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Book Cover Image: Dead Politician Society by Robin SpanoTitle:  Dead Politician Society

Author:  Robin Spano

Synopsis (Courtesy of Powell’s Books): “When the mayor keels over dead in the middle of a speech, a clandestine student society immediately takes credit for his demise. Their mission is to create a perfect political system by any means at their disposal. Clare Vengel, a rookie officer fresh from the police academy and beyond bored with her routine as a beat cop, volunteers to go undercover as a student to infiltrate the secretive organization. A streetwise amateur mechanic, Clare takes a dim view of book smarts—she is of the opinion that higher education is for people who can’t handle the real world. In short order, she alienates a popular professor and begins to lose the respect of her police superiors. Soon, another politician is killed, and Clare steps up her clandestine involvement with the suspect students. When two more politicians die, the race begins to apprehend the culprits before her own duplicity can be revealed.”

Thoughts:  Filled with twists and turns, shadowy characters and situations that are not as they seem, Dead Politician Society is what one expects from a mystery. Yet, it is so much more. Subtle in its intricacies, each character peels back the layers of the mystery, unveiling a welcome depth to the story.

Dead Politician Society is told from the point of view of multiple characters. While this can be a bit confusing in the beginning, it allows the story to become character-driven rather than action-driven. In fact, the entire story is reminiscent of The Moonstone in that the action occurs behind the scenes. In turn, the reader builds a relationship with each of the characters, driving the discoveries and adding complexity to the tale. 

The mystery itself is quite interesting. It involves politics not typically seen in any novel, if ever, which lends a unique air to the story. Similarly, the use of multiple points of view highlights the different motives for the murders. Unfortunately, this also means that shrewd readers will be able to solve the mystery well before the big reveal. However, rather than detracting from the story, this adds to the reader’s enjoyment, making the story almost interactive in nature.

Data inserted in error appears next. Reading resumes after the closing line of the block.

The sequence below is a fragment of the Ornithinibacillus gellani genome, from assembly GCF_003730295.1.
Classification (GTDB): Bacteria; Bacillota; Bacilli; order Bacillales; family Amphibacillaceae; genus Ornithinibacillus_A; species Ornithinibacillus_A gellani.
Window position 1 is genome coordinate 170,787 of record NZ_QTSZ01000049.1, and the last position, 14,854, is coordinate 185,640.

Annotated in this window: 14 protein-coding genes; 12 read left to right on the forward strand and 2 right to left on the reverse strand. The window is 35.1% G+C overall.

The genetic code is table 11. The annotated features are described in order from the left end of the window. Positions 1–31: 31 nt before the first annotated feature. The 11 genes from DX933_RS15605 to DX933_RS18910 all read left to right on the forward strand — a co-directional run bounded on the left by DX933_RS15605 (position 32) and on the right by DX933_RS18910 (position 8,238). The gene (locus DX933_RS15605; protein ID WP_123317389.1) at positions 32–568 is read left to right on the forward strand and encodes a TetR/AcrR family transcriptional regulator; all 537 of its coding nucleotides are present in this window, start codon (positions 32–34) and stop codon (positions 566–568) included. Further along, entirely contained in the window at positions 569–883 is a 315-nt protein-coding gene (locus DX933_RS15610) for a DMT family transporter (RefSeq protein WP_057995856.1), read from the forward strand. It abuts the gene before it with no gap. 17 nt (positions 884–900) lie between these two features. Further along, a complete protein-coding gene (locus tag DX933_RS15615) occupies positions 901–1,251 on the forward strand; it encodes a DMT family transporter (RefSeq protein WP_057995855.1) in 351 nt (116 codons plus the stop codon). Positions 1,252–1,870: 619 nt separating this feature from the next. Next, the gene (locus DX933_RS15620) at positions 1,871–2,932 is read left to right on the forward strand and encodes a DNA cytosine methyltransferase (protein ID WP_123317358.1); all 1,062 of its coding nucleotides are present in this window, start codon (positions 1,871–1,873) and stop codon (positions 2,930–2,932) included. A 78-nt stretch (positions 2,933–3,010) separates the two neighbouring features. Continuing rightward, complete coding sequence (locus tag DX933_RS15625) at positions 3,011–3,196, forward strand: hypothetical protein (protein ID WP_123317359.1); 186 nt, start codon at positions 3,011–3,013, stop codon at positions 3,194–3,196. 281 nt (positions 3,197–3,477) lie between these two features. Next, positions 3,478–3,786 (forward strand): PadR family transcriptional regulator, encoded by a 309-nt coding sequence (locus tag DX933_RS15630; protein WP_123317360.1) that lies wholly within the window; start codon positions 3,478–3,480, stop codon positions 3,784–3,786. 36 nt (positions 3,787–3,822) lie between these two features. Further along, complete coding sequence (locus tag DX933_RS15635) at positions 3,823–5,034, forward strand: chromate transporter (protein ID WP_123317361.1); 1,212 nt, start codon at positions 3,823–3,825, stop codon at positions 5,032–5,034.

Since Dead Politician Society is character-driven, a reader’s enjoyment of the story hinges on one’s engagement to each of the characters. The main character, Clare Vengel, is brash, tough, quick to judge and quick to react. Everything about her is over-the-top, from her determination to win, her determination to drown her sorrows, her determination to project a tough demeanor to her determination to solve the case. I, unfortunately, found Clare to have a huge chip on her shoulder, making it difficult for me to like her, let alone root for her to solve the case. However, the beauty of character-driven novels is that each reader will react differently to each character. Someone I may not like may be a character that others love and vice versa. With novels like this, reactions to characters are key.

Dead Politician Society is set in Canada, and Ms. Spano does an excellent job of highlighting the differences between Canadian and U.S. societies. The politics mentioned are uniquely Canadian, discussing various reforms and government seats that exist only in Canada. The verbiage too is different, although not as drastic as a novel set in England. The differences are slight but there, serving as a reminder that Canada is indeed not the U.S.

Overall, Dead Politician Society is a great addition to the mystery genre. Smart and well-written, Ms. Spano utilizes the most up-to-date politics to drive this modern murder mystery. Using the points-of-view of multiple characters, she creates a story in which the reader is actively engaged and involved, rounding out a story for any type of reader. Readers everywhere will fall in love with Clare and cheer her on as she works to solve her first case. For true lovers of the genre, Dead Politician Society will become a must-read.

Thank you to NetGalley for my review copy!

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